A friend (and fellow law graduate, non-practising) recently related an exchange she had with a prominent Canadian justice in the course of the friend's work with a federal government department. (You may notice I am trying very hard to keep details vague, so as not to cause any embarrassment, although the friend did give me permission to relate this story in this column.) My friend had the pleasure of accompanying the judge during a trip, and they got to chatting about Canadian law and the Charter in particular. The friend mentioned the concept of the "living tree" in the context of concepts originating in Charter law. The judge gently chided her, noting that the phrase far predated the Charter, appearing in the Person's Case, and reportedly expressed a mild lament for the state of legal history education in law schools today. That my friend graduated over 15 years ago didn't help.
The story got me wondering about what exactly is taught in law schools specifically in the way of legal history, and whether this can or should be improved. As I recall, historical case law or concepts were taught course by course as foundations or background for the material in the course – which seems a logical way of presenting material and the concept of precedent in the common law courses. It makes sense to me that legal history be taught contextually; to understand where the law comes from should help the student understand what it is now and where it is going. However, it seems to me that, for the most part, what students retain for the purposes of exams is current statutory or case law or very recent precedent. This may differ for courses in which a student must or chooses to research and write a paper. Perhaps legal history is somehow incorporated in legal research and writing courses today, but I don't recall this being the case when I was in law school. And unless the real emphasis (by schools, students, and potential employers) on legal research has also changed, the influence of mandatory legal research courses is minimal, despite the real importance of the practical skills they offer. I seriously doubt that most students believe that an A in legal research land them their coveted jobs. If I'm wrong, that would be a good thing.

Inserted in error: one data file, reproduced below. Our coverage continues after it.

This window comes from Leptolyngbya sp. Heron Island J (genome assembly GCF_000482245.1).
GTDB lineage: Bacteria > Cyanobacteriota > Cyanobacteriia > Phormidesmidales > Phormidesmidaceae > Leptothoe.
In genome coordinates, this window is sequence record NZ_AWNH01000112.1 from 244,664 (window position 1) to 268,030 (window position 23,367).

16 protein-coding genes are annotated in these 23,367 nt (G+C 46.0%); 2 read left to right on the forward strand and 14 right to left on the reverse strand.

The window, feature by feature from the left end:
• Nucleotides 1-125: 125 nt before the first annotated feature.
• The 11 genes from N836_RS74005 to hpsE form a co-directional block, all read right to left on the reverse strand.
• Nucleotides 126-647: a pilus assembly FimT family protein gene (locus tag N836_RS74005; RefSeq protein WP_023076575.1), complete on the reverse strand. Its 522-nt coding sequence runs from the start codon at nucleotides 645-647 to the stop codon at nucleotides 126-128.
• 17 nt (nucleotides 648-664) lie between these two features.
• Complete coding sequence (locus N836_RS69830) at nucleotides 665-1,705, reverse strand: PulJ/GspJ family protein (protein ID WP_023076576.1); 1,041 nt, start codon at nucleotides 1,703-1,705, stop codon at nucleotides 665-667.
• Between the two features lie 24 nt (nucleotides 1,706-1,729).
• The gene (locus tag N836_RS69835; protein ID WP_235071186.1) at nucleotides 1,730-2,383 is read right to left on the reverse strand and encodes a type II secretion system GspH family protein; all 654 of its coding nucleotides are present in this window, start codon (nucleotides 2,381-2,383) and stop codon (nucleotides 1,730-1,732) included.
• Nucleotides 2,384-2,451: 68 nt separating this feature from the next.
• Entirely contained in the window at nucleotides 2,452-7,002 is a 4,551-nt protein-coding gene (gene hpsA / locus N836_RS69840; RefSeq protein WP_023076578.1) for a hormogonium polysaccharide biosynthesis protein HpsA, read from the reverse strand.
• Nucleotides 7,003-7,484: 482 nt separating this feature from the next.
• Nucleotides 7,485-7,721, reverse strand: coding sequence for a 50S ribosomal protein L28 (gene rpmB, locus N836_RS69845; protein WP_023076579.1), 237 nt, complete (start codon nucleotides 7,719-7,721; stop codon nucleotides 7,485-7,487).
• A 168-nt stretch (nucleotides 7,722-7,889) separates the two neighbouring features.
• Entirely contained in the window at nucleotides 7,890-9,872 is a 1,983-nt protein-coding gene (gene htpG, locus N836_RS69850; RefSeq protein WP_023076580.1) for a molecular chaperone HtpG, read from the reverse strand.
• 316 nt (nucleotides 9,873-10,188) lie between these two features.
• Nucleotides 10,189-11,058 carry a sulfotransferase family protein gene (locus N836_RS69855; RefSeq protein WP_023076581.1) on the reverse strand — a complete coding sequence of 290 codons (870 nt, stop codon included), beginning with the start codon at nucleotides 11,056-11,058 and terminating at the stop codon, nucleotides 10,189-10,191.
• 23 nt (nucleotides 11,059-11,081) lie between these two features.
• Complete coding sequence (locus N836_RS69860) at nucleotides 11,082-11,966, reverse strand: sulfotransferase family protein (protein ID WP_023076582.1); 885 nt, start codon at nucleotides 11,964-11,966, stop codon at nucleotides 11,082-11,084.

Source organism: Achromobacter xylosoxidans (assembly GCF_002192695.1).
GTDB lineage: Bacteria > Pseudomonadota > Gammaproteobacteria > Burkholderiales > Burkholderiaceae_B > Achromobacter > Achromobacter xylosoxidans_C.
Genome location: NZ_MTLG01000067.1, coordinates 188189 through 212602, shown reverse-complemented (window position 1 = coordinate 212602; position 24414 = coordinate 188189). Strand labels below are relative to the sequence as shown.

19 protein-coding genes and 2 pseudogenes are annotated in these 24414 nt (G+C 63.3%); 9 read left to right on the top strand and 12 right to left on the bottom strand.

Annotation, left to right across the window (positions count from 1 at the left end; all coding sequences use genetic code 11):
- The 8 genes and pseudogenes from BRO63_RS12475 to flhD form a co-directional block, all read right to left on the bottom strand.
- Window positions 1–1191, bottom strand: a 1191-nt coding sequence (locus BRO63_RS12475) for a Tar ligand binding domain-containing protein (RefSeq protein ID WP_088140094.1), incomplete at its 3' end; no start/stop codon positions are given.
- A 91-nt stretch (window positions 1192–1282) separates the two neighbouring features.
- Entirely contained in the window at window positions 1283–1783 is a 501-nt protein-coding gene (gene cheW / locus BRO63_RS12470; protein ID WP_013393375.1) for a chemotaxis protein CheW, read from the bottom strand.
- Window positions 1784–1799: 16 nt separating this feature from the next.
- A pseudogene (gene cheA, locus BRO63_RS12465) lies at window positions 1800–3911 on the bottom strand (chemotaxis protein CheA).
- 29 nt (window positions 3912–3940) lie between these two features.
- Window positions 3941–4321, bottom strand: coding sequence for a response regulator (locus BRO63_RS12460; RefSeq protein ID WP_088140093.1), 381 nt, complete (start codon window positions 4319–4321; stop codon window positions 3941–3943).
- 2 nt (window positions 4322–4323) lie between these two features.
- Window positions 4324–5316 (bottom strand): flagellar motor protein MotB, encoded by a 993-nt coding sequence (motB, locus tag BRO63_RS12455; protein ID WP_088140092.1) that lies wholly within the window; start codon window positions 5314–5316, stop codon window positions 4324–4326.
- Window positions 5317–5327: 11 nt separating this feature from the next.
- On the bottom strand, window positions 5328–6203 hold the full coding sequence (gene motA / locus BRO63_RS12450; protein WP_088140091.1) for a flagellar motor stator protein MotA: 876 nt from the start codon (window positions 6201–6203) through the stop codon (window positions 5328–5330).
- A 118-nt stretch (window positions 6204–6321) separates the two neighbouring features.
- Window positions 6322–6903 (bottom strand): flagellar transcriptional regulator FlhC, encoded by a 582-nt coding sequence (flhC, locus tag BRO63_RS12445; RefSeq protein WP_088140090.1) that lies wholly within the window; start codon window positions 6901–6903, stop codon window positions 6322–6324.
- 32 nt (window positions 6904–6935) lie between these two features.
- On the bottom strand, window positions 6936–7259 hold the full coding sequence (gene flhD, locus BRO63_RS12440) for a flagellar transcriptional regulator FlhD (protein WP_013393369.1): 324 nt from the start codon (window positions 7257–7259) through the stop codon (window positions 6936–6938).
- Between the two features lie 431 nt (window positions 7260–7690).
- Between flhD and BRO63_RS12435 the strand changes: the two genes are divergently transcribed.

The difficulties carry forth into practice. In my experience, researchers place heavy reliance on recent case law. As well, many researchers understandably prefer to use CanLII as a starting point because it is free but, as we know, the starting point of most of its collections is fairly recent. For example, I've seen several instances in which lawyers base legal arguments primarily on recent case law located from electronic databases or from judicial consideration of current statute only, without reference to earlier versions of the same provisions. Of course, apart from the "living tree" example, this approach may offer the most recent law, but the precedential basis of those cases might not be understood or might, indeed, be altogether misplaced. Without an appreciation of the historical development of the law in the particular area, the lawyer can be without an appropriate depth of understanding of the legal position and risks missing arguments by distinction or analogy, as well as flaws in the parties' respective positions. Most recently I've seen legal reasoning blunders on limitations law issues, because of misconstruction of precedent, failure to look at the law of other jurisdictions, or lack of awareness of the basis for limitations principles or origins of statutory provisions.
What can law schools do differently to help students retain or at least better understand the importance of legal history? I'm not an expert on pedagogical matters, so I don't expect I can answer as well as many who might have read this far. Perhaps simple things such as incorporating some legal foundational elements into exams in various courses. Or perhaps a required course in legal history, or a capping exercise that addresses some aspect of legal history or foundations. How to address this problem in practice? This depends on whether employers or practitioners themselves recognize a problem and are willing to direct resources to train students in in-depth research, and to provide them with (or allow them to access) research tools beyond those of recent coverage. Some of the best research I conducted was at the courts, where I was able to refer to older editions of Halsbury's, to UK and US resources, and even to Blackstone's Commentaries. This is probably most challenging for lawyers in smaller communities, who don't have ready access to large courthouse or law school libraries. Do others see any other challenges for lawyers and students in larger firms or in larger centres? Or any other solutions? Or do you see a concern at all?